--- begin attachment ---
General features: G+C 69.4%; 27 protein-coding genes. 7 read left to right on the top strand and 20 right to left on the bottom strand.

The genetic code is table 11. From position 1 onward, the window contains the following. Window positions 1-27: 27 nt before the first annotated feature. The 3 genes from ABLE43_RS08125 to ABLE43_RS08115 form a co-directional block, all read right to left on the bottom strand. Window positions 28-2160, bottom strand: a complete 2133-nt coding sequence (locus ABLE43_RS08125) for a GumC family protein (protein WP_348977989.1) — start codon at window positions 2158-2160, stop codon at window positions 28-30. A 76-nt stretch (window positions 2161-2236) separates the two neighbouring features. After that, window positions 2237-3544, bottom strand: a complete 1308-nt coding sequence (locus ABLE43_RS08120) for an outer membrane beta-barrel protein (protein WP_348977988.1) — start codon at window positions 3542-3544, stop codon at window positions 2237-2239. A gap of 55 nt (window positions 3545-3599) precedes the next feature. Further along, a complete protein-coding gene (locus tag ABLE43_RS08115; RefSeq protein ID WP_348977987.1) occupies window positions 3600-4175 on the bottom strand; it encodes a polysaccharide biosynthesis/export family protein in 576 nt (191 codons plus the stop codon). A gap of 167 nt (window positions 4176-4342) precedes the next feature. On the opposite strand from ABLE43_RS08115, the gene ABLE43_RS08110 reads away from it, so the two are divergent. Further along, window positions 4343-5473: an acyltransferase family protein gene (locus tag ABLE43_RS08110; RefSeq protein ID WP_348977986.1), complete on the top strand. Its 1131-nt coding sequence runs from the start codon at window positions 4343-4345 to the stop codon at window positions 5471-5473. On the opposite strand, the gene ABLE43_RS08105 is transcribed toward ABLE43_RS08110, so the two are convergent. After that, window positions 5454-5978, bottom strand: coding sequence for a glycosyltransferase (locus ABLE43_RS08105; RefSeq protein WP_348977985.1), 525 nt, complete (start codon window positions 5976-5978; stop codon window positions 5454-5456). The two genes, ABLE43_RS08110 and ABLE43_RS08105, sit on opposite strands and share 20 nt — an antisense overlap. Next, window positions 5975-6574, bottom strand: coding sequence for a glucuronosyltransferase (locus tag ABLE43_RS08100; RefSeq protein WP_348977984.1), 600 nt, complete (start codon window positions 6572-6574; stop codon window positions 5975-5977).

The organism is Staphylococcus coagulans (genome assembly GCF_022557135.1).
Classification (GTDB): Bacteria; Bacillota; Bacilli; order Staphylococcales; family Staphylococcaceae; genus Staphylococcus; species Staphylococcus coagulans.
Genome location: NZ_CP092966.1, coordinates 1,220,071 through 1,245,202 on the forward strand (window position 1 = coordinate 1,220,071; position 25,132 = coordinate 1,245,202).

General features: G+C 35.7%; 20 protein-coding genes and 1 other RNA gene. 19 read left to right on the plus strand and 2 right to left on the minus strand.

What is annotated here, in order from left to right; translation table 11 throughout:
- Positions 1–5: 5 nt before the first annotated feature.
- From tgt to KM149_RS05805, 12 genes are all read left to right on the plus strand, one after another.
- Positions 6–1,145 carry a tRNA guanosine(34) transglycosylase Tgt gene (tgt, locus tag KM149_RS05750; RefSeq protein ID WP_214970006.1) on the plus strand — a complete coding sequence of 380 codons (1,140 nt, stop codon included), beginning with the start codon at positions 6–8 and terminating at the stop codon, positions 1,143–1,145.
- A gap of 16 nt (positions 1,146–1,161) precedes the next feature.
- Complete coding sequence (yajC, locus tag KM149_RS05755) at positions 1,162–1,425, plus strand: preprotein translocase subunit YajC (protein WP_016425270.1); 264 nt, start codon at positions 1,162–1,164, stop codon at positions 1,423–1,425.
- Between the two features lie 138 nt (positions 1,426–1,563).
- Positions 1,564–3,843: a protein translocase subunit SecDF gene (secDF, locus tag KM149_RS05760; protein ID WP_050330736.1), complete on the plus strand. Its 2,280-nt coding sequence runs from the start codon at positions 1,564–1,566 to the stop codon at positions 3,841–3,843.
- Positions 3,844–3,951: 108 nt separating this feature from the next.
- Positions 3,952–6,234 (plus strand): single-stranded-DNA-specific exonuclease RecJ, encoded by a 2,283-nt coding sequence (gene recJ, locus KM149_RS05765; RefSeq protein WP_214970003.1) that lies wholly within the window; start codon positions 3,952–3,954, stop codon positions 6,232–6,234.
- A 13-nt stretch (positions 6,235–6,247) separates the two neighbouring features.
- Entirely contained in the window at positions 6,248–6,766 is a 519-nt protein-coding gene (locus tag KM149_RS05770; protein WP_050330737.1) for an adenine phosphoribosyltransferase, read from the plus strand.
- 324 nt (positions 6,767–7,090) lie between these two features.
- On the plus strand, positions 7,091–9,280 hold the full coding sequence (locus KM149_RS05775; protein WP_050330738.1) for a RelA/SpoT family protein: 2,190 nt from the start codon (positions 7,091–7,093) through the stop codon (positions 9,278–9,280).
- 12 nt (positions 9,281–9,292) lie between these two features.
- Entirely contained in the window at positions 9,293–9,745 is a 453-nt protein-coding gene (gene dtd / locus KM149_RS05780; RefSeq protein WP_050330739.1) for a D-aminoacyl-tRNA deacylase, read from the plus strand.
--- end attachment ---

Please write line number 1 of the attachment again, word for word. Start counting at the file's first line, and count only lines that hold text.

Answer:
General features: G+C 69.4%; 27 protein-coding genes. 7 read left to right on the top strand and 20 right to left on the bottom strand.